Marc Schuster teaches English at Montgomery County Community College in Blue Bell, Pennsylvania. He is the author of Don DeLillo, Jean Baudrillard, and the Consumer Conundrum (Cambria 2008), The Singular Exploits of Wonder Mom and Party Girl (The Permanent Press 2011), The Grievers (The Permanent Press 2012) and, with Tom Powers, The Greatest Show in the Galaxy: The Discerning Fan’s Guide to Doctor Who (McFarland 2007). He records and performs music under the name Zapatero.
Tell us a little bit about your new book, Tired of California.
I've always been a big fan of the Beach Boys, and I'm particularly fascinated by the music they put out in the early 1970s. Tired of California mainly focuses on an album called Holland that they recorded in the Netherlands during this period. The book examines the band's efforts at re-branding themselves as funky and socially-conscious recording artists while simultaneously trying to recapture the glory of their early career.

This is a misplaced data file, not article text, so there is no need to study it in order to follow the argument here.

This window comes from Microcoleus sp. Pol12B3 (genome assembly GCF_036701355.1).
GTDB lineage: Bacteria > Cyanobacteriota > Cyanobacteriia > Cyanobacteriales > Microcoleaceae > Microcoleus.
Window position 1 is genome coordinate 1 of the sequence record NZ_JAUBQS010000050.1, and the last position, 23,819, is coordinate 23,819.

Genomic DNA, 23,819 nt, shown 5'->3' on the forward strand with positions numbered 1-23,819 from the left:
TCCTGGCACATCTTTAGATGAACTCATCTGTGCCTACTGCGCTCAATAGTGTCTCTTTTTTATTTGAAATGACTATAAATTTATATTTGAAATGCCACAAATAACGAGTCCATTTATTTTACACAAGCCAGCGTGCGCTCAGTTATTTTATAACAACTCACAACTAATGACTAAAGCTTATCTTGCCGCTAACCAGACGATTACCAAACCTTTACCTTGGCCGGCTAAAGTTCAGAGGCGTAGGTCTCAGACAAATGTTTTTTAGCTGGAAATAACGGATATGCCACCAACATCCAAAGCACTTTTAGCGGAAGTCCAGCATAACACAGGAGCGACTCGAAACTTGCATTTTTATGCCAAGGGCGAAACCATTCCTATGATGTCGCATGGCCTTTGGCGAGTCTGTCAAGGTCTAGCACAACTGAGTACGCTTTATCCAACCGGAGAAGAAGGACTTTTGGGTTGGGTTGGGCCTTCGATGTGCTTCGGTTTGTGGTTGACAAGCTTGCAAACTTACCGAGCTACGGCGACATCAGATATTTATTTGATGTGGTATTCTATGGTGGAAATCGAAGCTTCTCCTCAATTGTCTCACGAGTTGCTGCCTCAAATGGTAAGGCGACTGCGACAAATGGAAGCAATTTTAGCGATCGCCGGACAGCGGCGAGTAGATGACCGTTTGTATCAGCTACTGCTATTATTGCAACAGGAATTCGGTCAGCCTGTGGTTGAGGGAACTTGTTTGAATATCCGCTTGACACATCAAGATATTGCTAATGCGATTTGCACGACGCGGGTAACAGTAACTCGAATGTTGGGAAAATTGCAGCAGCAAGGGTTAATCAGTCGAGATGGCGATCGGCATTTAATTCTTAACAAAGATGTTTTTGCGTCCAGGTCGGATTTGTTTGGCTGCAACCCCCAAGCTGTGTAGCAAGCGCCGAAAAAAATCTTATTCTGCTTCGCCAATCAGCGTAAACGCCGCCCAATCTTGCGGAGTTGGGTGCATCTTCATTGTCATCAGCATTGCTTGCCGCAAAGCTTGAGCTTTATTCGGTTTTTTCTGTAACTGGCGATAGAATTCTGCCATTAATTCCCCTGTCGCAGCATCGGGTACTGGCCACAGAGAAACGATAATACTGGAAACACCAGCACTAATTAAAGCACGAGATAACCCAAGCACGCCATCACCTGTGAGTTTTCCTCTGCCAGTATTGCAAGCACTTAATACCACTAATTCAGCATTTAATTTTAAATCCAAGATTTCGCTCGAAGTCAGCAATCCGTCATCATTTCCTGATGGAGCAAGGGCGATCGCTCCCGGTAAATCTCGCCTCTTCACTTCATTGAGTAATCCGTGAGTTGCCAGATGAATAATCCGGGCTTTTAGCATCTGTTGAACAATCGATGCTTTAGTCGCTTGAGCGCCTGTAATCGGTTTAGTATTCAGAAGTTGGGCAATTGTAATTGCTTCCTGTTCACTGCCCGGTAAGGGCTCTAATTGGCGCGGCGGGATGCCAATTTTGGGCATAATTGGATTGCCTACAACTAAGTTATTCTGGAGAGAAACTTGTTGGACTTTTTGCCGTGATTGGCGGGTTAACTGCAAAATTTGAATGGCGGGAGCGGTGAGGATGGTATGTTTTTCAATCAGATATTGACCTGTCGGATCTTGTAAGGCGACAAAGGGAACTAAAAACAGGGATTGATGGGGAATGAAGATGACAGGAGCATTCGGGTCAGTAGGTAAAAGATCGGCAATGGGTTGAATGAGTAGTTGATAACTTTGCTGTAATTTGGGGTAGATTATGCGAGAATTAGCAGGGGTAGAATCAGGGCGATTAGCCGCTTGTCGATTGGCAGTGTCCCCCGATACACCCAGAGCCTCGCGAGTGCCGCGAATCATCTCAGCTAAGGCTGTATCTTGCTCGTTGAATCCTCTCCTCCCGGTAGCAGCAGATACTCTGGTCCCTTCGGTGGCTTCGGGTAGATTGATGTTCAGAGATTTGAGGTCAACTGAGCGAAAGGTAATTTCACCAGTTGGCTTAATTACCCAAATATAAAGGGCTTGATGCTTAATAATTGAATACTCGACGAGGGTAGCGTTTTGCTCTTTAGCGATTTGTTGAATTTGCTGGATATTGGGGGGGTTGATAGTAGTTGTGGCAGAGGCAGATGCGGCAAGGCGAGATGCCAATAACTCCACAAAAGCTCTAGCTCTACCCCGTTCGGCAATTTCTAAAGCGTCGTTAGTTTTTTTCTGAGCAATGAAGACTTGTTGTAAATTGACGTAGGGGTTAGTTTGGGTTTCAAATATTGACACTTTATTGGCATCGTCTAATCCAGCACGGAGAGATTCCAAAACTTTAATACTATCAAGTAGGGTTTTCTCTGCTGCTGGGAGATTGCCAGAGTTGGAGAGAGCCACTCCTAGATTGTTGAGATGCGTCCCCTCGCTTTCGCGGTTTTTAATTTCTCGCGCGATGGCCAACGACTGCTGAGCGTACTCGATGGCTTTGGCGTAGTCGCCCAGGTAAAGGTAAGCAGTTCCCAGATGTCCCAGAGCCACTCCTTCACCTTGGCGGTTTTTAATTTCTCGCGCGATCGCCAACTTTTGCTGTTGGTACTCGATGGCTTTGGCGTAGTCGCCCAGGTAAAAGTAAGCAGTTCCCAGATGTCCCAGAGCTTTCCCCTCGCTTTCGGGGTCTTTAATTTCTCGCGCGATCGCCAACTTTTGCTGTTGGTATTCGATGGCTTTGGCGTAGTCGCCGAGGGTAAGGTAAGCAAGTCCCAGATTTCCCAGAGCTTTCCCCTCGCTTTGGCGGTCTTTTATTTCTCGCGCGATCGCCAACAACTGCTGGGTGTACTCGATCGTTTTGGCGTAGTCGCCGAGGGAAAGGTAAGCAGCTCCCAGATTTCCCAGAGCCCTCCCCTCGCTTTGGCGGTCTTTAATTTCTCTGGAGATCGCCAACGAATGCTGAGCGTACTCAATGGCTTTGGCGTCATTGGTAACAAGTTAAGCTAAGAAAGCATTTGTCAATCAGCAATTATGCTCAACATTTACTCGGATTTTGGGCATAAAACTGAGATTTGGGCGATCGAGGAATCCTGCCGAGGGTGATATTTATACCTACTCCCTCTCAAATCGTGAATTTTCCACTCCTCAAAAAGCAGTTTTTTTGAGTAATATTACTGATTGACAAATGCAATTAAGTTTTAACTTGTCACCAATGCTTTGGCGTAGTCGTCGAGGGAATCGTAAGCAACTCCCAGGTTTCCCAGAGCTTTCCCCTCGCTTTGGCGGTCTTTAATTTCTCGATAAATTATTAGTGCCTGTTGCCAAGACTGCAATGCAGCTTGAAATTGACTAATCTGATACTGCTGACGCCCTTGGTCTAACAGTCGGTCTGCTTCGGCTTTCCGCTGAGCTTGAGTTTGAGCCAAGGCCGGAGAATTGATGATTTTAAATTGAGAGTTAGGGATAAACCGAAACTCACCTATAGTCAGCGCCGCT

What do you like about this period in the Beach Boys' career?
It's such a transitional period for the band. The days when their songs regularly reached the top of the charts were behind them, but they weren't yet the golden-oldies revue that they'd eventually become later in the 1970s and beyond. As a result, they were still pushing artistic boundaries and taking risks, but there's also a distinct sense of vulnerability in their music from this era.
I also like that the music from this era is fairly obscure compared to some of their earlier work. If there's one story that most people know about the Beach Boys, it's that Brian Wilson was a genius who produced some amazing music in the 1960s but lost his mind during the recording of the abortive Smile album towards the end of that decade. The story that usually goes untold is the one I tell in Tired of California -- the story of Brian's brother Carl essentially taking the reins and, with the help of the band's publicist and manager Jack Rieley, rebuilding the Beach Boys for a new decade.